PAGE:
Holman was right to point out there are many ways to elect politicians, and whatever system we use greatly affects the quality and makeup of our legislature. There are a number of advantages associated with P.R., but what he said next was prescient — and something that has been on my mind for some time:

“While many Islanders feel there’s a need for change they should keep in mind a couple of old adages; perfection is often the enemy of progress, and incremental change is usually the most successful.”

There is a real opportunity and appetite for reform in the province. Just 10 years ago, P.R. was soundly rejected by islanders for a variety of reasons. If we fail to truly consider real, meaningful and straightforward alternatives like ranked ballots (often called preferential voting), Prince Edward Island may miss out on this window to adopt a more progressive voting system.

There is an old Chinese proverb that says “better a diamond with a flaw than a pebble without.”

Let’s not make perfect the enemy of the good.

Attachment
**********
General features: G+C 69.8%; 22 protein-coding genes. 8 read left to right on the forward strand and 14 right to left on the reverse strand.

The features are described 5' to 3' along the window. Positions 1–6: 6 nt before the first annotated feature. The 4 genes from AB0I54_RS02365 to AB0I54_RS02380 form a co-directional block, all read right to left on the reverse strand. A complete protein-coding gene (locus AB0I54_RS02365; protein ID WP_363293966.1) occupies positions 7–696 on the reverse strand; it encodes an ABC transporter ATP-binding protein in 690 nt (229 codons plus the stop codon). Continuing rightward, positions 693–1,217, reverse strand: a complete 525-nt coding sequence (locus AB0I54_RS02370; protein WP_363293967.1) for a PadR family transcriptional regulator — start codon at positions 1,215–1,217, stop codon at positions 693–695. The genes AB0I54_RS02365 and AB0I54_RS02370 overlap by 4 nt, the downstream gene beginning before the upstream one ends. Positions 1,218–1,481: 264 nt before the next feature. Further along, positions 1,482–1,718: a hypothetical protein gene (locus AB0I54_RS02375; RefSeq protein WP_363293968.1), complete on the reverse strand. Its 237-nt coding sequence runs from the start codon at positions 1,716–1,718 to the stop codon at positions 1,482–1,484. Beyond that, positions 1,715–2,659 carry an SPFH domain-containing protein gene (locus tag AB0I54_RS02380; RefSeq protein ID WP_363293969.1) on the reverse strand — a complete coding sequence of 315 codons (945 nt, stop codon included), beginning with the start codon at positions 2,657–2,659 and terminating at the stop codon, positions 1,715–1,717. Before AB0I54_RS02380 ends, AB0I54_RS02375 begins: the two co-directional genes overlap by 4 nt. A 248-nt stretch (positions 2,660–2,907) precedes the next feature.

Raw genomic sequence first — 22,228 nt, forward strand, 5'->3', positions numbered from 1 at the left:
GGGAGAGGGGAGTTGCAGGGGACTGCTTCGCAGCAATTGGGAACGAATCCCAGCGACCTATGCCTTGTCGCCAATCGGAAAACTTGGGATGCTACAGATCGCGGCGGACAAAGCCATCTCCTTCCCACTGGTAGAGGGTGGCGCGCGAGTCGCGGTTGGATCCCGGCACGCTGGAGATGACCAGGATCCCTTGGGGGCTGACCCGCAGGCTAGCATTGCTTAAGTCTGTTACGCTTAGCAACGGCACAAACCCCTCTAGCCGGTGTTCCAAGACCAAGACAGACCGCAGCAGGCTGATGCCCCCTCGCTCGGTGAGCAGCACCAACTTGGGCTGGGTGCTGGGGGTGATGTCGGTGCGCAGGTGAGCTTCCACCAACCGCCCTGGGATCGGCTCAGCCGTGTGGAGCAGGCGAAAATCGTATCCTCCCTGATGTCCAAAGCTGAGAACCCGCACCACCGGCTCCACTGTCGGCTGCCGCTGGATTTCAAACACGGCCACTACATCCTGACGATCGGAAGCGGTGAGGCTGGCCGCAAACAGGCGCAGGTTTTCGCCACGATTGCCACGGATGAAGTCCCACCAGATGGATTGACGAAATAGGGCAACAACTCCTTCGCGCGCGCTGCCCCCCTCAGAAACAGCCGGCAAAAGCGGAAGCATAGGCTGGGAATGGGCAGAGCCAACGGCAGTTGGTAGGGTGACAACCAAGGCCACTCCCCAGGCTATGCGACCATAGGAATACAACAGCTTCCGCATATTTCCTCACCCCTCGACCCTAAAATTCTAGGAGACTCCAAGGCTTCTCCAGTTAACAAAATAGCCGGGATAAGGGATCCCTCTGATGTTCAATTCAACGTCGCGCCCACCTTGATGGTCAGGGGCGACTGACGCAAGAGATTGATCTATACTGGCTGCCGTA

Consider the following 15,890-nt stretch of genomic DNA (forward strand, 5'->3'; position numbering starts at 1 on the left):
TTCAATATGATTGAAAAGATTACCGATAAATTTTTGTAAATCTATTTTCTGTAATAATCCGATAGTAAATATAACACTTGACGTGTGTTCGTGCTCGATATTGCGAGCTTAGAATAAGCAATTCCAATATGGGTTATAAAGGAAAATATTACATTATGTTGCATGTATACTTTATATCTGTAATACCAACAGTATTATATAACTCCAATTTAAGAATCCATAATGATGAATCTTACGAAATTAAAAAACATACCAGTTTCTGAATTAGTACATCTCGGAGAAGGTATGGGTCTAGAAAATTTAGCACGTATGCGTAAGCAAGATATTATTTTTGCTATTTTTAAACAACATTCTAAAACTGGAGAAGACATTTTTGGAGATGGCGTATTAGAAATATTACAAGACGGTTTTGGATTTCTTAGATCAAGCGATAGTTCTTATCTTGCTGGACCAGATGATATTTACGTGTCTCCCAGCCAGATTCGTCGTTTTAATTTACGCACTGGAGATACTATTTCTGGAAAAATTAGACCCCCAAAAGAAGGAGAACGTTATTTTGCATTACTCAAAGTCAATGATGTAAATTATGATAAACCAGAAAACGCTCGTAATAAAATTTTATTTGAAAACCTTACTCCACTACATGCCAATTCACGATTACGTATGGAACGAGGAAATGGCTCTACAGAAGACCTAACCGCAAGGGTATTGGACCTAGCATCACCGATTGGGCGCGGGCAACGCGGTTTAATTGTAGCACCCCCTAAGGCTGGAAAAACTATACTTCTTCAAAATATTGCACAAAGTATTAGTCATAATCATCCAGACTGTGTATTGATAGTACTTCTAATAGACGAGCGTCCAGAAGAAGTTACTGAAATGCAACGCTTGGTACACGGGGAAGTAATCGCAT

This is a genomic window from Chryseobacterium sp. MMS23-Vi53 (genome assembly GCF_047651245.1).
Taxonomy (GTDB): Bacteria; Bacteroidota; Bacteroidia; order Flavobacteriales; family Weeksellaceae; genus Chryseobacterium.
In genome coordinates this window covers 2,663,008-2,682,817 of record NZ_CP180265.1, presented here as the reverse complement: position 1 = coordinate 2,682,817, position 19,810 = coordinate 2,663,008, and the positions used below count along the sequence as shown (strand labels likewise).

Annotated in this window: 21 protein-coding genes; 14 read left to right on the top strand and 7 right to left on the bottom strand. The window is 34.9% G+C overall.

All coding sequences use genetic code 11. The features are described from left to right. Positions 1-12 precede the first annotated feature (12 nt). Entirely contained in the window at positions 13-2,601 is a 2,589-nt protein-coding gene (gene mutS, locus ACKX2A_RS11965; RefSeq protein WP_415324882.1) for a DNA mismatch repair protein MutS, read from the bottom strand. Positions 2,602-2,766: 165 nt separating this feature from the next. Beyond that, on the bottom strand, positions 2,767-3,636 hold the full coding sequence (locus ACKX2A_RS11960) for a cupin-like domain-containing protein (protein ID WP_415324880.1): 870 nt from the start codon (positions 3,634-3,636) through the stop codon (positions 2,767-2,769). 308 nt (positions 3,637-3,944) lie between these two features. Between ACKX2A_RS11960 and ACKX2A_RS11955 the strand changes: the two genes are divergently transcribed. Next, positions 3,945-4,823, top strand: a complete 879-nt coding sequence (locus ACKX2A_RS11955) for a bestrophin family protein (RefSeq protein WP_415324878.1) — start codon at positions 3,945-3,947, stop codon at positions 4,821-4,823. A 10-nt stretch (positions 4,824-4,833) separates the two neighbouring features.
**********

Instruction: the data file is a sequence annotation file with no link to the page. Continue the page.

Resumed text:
Frontier College

For about 18 months I’ve been volunteering with a national literacy organization called Frontier CollegeFounded in 1899, the “college” was established to educate migrant labour as the country expanded westward. They would send university students to frontier camps across the land “where they laboured with fellow workers in the daytime and taught them at night. By 1913, these ‘Labourer-Teachers’ taught in boxcars, tents and cabins in almost every province of Canada.”

It was an effort to respond to the dangerous working conditions in labour camps which drew heavily on immigrant labour. The remoteness of the camps meant that workers had no access to education which was traditionally provided by schools and churches. As a result, most workers were caught in a cycle of economic insecurity, often with no exit in sight. You can read the full history if you like, here.

Far from working with miners in the wilderness, I work with students in Halifax’s North End on Gottingen Street. Today, I received a lovely message from the mother of a learner I’ve been tutoring throughout the spring. She improved her math test scores from 45 to 58 to 78 per cent. A great note to end the school year on.